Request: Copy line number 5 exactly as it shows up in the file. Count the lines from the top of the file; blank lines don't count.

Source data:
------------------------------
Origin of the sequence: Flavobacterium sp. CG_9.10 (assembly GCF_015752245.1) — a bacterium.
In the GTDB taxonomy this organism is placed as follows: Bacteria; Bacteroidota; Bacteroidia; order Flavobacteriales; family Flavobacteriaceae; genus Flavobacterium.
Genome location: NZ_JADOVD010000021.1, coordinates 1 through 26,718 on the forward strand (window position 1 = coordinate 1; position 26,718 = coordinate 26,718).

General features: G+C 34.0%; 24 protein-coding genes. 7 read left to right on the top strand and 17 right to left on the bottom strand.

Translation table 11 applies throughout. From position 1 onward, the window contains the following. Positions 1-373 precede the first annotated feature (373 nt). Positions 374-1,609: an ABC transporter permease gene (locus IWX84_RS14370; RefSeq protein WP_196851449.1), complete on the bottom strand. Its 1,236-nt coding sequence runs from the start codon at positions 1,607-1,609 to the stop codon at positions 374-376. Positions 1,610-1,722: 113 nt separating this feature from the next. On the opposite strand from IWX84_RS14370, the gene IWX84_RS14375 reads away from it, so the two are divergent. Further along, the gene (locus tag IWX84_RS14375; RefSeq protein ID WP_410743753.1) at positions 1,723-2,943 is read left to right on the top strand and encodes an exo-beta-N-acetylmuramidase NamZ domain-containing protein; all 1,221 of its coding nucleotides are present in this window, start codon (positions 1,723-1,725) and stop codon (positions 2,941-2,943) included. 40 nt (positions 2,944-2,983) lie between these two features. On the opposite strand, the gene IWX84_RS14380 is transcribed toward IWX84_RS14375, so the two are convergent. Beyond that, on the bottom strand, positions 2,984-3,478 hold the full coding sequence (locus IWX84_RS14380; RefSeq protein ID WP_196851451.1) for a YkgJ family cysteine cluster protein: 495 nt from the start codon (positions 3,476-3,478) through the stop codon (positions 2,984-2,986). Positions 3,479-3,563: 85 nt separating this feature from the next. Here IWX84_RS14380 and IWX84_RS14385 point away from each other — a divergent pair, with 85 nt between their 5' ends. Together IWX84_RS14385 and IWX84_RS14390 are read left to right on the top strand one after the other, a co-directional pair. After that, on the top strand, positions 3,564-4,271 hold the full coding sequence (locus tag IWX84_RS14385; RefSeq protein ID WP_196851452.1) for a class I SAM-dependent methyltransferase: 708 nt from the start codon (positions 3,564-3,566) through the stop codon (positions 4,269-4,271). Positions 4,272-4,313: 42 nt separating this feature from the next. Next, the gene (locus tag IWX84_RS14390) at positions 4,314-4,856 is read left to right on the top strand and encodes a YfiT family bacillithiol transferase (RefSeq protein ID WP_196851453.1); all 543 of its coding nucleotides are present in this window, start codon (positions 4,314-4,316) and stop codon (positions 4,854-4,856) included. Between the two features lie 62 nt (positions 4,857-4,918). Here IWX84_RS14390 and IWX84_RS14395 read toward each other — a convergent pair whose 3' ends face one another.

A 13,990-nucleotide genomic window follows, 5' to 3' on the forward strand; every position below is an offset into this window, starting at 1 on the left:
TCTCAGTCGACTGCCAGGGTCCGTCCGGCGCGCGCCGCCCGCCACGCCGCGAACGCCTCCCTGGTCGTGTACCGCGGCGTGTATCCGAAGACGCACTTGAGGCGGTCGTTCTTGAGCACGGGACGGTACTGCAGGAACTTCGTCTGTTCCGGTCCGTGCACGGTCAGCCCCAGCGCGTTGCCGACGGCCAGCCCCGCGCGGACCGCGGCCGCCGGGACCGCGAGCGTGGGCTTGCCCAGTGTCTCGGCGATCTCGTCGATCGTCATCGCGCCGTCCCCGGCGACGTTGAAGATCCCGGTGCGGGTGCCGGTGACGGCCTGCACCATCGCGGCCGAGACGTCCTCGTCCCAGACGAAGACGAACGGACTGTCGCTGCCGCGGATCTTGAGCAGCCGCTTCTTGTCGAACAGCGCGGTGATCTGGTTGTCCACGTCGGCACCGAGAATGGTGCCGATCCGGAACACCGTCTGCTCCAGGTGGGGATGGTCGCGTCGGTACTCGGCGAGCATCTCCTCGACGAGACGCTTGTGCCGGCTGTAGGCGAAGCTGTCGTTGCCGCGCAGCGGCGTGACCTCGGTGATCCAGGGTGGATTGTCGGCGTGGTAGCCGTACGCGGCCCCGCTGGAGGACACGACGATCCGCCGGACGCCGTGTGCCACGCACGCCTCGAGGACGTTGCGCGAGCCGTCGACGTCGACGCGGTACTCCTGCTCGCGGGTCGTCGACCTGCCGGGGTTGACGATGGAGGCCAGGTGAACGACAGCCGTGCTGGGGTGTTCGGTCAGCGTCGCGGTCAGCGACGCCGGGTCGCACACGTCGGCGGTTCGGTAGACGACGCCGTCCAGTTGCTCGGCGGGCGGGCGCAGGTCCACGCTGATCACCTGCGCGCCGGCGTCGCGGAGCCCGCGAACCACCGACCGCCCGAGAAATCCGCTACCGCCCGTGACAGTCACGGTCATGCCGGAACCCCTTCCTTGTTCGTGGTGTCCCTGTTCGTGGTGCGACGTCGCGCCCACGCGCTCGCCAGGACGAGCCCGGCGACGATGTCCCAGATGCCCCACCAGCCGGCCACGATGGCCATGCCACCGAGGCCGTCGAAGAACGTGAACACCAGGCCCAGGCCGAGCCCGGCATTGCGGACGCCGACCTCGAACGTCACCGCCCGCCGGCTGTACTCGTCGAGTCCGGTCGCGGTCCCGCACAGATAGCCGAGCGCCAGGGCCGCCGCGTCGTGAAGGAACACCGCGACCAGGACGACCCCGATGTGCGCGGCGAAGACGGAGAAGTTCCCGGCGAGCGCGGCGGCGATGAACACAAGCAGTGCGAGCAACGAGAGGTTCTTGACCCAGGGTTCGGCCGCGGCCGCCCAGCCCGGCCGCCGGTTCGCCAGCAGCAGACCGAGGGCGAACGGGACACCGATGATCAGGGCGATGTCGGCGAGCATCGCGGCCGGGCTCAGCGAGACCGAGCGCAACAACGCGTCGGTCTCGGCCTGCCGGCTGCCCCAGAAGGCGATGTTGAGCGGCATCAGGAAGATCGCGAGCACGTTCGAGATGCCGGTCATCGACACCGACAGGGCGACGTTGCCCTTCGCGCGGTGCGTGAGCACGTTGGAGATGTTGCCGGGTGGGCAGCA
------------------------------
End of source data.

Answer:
Translation table 11 applies throughout. From position 1 onward, the window contains the following. Positions 1-373 precede the first annotated feature (373 nt). Positions 374-1,609: an ABC transporter permease gene (locus IWX84_RS14370; RefSeq protein WP_196851449.1), complete on the bottom strand. Its 1,236-nt coding sequence runs from the start codon at positions 1,607-1,609 to the stop codon at positions 374-376. Positions 1,610-1,722: 113 nt separating this feature from the next. On the opposite strand from IWX84_RS14370, the gene IWX84_RS14375 reads away from it, so the two are divergent. Further along, the gene (locus tag IWX84_RS14375; RefSeq protein ID WP_410743753.1) at positions 1,723-2,943 is read left to right on the top strand and encodes an exo-beta-N-acetylmuramidase NamZ domain-containing protein; all 1,221 of its coding nucleotides are present in this window, start codon (positions 1,723-1,725) and stop codon (positions 2,941-2,943) included. 40 nt (positions 2,944-2,983) lie between these two features. On the opposite strand, the gene IWX84_RS14380 is transcribed toward IWX84_RS14375, so the two are convergent. Beyond that, on the bottom strand, positions 2,984-3,478 hold the full coding sequence (locus IWX84_RS14380; RefSeq protein ID WP_196851451.1) for a YkgJ family cysteine cluster protein: 495 nt from the start codon (positions 3,476-3,478) through the stop codon (positions 2,984-2,986). Positions 3,479-3,563: 85 nt separating this feature from the next. Here IWX84_RS14380 and IWX84_RS14385 point away from each other — a divergent pair, with 85 nt between their 5' ends. Together IWX84_RS14385 and IWX84_RS14390 are read left to right on the top strand one after the other, a co-directional pair. After that, on the top strand, positions 3,564-4,271 hold the full coding sequence (locus tag IWX84_RS14385; RefSeq protein ID WP_196851452.1) for a class I SAM-dependent methyltransferase: 708 nt from the start codon (positions 3,564-3,566) through the stop codon (positions 4,269-4,271). Positions 4,272-4,313: 42 nt separating this feature from the next. Next, the gene (locus tag IWX84_RS14390) at positions 4,314-4,856 is read left to right on the top strand and encodes a YfiT family bacillithiol transferase (RefSeq protein ID WP_196851453.1); all 543 of its coding nucleotides are present in this window, start codon (positions 4,314-4,316) and stop codon (positions 4,854-4,856) included. Between the two features lie 62 nt (positions 4,857-4,918). Here IWX84_RS14390 and IWX84_RS14395 read toward each other — a convergent pair whose 3' ends face one another.